Enter Senator Josh Hawley of Missouri. Senator Hawley has made a name for himself as a shrewd advocate for the new populism and a happy warrior in political battles with the Trump-era left. Having made the case for more effective control of the internet giants in 2021’s The Tyranny of Big Tech—echoing the trust-busting rhetoric of his hero Teddy Roosevelt—in this new book he reflects on the modern male’s difficulties in carving out a role for himself in the contemporary world. Hawley notes the ways in which men are falling behind in social, economic, and educational terms. According to figures he cites, nearly a quarter of twentysomething men are absent from the labor force; in American universities, there are six women for every four men; real wage growth has slowed, such that less than half of thirty-year-old men are earning more in real terms than their fathers did at the same age (in 1970, 95 percent of thirty-year-old men were doing so). In this telling, boys are increasingly underperforming at school and young men are dissipating their energies in pornography, computer games, and drug abuse. It should be said that this data is presented more in sorrow than in anger. Hawley does not come to bury men, but to offer some inspiring counsel and encouragement for how to live a better, more worthy and purposeful existence. His obvious affection for men, and belief in their potential, means that the book resembles brisk but fatherly advice, rather than the de haut en bas finger-wagging at men and boys that is so prevalent in the English-speaking world.
An old joke about people who talk frequently of sex is that those who discuss it most are doing it least. It would be a cheap shot to assume the same of those who hold forth on the art of manliness. We might call this the Mrs. Thatcher objection, bearing in mind her immortal axiom that “being powerful is like being a lady. If you have to tell people you are, you aren’t.” There is still plenty of real masculinity around, a complacent commentator might say, but we don’t hear from its practitioners because they’re too busy raising families, fixing their own roofs, and making a living to produce books or six-part YouTube lecture series on the decline of men. Such a glib response would miss the point. The crisis of masculinity—a widespread and deep confusion among men about what exactly they are for—is a genuine phenomenon, and it is right and proper that thoughtful, well-meaning people should reflect upon it.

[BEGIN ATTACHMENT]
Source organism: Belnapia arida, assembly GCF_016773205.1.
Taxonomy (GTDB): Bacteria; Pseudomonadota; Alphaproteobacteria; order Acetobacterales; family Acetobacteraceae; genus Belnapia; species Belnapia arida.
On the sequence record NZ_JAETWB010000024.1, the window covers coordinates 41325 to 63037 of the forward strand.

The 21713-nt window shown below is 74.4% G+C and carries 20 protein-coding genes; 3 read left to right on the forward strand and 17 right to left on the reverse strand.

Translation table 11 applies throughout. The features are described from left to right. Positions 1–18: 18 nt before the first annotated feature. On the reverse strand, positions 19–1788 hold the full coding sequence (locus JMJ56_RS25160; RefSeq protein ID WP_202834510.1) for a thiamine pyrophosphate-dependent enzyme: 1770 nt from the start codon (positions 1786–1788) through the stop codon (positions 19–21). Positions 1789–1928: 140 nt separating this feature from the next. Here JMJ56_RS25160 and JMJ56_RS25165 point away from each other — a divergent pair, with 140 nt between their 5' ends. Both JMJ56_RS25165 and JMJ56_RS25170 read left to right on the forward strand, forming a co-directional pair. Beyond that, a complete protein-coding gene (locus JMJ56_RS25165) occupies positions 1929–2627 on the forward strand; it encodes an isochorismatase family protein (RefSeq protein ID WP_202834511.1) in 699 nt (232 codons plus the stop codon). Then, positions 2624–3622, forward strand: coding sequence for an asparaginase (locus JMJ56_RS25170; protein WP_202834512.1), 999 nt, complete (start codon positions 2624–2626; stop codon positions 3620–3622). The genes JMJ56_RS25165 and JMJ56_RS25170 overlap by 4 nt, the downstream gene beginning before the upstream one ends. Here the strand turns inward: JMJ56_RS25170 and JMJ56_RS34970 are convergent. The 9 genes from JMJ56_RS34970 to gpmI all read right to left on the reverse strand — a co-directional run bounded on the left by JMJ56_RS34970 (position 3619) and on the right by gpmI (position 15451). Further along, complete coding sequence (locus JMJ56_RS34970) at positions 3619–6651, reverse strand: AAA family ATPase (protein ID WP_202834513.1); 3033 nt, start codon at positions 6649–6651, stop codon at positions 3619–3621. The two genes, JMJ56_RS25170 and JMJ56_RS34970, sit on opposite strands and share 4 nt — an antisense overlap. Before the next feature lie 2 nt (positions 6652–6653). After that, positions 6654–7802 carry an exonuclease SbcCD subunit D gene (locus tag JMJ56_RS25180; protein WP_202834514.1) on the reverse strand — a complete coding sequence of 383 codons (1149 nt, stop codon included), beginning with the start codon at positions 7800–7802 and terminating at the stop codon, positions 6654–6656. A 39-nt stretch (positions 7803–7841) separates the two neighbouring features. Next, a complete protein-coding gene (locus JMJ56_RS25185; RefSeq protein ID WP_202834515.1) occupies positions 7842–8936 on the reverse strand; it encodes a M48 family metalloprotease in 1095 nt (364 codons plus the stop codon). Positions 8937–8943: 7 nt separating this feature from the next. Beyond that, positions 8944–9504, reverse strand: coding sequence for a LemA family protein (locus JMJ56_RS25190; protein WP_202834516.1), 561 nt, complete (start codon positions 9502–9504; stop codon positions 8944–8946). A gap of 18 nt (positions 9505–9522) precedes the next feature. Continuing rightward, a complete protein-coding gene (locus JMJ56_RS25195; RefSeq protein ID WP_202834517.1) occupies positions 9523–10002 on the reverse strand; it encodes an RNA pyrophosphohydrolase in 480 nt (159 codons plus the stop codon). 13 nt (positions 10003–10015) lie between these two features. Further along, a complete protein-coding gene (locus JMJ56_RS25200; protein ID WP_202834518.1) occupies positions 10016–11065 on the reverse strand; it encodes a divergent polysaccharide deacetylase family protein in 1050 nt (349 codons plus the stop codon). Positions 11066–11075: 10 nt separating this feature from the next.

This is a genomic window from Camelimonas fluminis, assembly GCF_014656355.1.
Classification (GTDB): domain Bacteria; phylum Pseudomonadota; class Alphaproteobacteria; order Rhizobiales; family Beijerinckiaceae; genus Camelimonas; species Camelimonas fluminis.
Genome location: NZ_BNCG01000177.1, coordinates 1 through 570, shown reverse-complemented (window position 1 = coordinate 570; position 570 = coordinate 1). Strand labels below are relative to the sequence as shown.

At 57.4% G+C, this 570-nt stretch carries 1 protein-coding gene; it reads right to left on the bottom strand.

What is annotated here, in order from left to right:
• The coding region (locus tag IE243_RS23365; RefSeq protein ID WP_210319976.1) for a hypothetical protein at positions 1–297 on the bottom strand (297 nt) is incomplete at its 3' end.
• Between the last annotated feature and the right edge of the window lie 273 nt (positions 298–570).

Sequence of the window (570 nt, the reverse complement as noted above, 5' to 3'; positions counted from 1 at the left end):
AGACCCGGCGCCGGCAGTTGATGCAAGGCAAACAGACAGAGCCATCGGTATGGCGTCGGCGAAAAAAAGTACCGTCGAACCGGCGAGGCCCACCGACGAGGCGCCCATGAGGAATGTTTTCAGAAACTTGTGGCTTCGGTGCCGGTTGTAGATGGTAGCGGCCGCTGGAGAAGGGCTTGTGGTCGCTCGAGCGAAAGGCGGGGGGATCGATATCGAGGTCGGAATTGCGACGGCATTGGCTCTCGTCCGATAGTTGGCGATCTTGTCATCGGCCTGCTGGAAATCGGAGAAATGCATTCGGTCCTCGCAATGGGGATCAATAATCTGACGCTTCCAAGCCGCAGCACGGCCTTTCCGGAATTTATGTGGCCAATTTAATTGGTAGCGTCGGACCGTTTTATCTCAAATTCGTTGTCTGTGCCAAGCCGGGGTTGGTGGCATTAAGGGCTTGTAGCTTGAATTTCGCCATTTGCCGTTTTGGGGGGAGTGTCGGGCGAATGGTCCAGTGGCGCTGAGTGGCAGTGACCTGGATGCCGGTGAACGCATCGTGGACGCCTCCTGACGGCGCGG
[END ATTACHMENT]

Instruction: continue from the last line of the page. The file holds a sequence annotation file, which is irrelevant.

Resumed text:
Manhood is a good and useful contribution to the debate. It is unmistakably a politician’s book, for good and ill. There are many personal anecdotes from Hawley’s delightful-sounding and classically American Midwestern upbringing, his career, and his own family life. One need not be wildly cynical in order to entertain the thought that it is exactly the kind of material that a man who intends to run for the presidency in the next decade or so would be glad to have in the public domain.
The style tends toward the declarative and aphoristic. “There is darkness within us. This is a reality each man must face.” “All men want to matter.” “Having vowed, he must endure.” The enemies engaged are familiar and, it must be said, crudely sketched: godless liberals, anti-family feminists, and academic leftists. Rousseau gets a good kicking, as he so often does in polemics of this kind. Hawley frames his traditionalist argument for piety, endurance, honor, and self-sacrifice against an opposing worldview he calls Epicurean liberalism. This is the “eat, drink, and be merry, for tomorrow we die” outlook that is arguably a practical outworking of materialistic atheism. With no objective moral structure in the universe, and only eternal oblivion to come, self-actualization and personal fulfillment in this life become an urgent priority. To give Hawley his due, this temptation is a plausible candidate for being the chief enemy of men who desire lives of substance and significance. It is perhaps a pity that he presents it in a rather caricatured way, but he would no doubt respond that he is writing not a philosophical or political treatise, but a book intended to give men who have ears to hear a good sense of what they are fighting against.